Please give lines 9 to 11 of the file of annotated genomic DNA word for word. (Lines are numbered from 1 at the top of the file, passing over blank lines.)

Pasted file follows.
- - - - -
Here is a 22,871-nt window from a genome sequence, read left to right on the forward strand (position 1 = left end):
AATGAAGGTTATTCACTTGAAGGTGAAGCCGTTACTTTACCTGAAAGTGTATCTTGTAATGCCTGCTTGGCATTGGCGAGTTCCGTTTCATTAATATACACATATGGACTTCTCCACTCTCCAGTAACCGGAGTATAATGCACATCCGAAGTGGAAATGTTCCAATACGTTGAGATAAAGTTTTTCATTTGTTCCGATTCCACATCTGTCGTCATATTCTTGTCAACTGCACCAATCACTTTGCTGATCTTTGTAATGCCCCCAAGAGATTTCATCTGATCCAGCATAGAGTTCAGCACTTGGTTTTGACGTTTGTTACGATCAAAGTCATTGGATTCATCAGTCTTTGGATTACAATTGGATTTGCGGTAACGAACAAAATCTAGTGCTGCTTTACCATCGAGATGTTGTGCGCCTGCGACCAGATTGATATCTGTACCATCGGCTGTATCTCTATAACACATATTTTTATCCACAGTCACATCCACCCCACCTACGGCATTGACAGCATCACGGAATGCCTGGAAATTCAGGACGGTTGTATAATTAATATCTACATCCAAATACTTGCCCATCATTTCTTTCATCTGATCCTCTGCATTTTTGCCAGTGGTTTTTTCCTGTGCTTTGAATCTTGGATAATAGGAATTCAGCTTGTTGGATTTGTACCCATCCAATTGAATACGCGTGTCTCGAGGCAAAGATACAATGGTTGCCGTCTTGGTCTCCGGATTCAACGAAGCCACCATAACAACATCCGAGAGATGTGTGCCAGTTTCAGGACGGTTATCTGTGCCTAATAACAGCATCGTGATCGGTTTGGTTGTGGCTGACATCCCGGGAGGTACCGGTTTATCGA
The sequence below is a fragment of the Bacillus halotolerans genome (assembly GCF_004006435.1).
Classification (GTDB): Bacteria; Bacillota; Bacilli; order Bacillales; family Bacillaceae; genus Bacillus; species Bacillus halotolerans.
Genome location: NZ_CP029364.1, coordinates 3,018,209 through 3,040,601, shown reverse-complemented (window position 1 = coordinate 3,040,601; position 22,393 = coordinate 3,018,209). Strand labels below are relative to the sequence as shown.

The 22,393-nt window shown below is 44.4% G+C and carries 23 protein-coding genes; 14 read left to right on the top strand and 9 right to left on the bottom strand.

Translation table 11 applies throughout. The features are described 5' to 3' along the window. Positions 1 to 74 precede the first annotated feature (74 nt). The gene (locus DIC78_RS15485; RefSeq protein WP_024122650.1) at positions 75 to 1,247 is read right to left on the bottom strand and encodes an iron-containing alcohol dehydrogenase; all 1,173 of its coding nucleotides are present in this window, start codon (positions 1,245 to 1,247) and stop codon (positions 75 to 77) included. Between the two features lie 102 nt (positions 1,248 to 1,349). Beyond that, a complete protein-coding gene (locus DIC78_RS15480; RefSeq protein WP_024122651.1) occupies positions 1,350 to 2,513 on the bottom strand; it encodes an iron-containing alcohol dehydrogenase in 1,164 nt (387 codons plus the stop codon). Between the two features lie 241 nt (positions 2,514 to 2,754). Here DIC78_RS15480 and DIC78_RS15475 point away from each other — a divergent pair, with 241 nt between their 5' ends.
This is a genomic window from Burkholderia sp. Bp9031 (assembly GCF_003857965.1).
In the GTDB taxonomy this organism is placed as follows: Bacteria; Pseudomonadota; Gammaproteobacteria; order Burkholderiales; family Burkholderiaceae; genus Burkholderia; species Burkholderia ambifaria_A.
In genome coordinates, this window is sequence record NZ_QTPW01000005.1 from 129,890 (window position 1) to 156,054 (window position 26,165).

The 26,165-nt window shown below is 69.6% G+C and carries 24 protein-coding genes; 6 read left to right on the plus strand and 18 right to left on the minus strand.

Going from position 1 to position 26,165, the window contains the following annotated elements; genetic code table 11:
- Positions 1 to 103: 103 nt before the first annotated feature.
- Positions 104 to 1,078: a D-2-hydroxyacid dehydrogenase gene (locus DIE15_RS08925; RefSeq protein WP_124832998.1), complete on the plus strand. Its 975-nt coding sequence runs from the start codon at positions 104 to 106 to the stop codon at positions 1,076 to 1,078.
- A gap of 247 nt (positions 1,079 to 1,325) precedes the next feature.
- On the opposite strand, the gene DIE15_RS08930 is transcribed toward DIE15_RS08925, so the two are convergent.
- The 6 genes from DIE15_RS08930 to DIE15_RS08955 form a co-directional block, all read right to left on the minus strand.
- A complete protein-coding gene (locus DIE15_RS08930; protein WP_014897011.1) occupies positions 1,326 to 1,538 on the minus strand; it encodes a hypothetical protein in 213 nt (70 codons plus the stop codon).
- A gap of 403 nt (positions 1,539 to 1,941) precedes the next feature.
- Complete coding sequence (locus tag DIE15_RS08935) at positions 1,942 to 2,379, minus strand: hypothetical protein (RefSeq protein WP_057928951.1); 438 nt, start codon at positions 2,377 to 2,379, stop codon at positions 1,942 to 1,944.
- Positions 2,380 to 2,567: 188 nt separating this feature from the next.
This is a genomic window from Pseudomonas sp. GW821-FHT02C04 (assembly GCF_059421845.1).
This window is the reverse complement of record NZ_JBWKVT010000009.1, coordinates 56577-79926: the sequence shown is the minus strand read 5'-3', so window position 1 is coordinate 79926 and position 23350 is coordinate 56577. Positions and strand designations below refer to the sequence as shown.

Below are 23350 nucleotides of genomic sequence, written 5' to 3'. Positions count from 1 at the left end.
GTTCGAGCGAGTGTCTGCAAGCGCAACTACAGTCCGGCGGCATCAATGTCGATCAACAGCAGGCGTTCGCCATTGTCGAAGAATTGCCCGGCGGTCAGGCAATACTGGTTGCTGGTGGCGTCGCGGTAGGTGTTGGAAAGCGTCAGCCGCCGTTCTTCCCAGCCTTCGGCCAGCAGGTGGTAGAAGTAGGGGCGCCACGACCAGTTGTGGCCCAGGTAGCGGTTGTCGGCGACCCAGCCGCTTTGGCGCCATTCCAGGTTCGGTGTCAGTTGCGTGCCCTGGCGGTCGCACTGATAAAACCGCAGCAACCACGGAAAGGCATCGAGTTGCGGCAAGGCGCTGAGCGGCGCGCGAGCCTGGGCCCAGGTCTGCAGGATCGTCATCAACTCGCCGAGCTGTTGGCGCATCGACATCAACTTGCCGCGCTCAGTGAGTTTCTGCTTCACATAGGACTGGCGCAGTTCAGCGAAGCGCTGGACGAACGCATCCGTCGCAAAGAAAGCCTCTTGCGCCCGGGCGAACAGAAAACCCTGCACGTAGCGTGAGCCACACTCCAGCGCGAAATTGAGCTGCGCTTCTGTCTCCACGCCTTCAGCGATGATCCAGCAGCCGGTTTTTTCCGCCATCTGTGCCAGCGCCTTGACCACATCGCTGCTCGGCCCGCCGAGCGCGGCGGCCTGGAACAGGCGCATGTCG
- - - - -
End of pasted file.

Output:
In the GTDB taxonomy this organism is placed as follows: Bacteria; Pseudomonadota; Gammaproteobacteria; order Burkholderiales; family Burkholderiaceae; genus Burkholderia; species Burkholderia ambifaria_A.
In genome coordinates, this window is sequence record NZ_QTPW01000005.1 from 129,890 (window position 1) to 156,054 (window position 26,165).

The 26,165-nt window shown below is 69.6% G+C and carries 24 protein-coding genes; 6 read left to right on the plus strand and 18 right to left on the minus strand.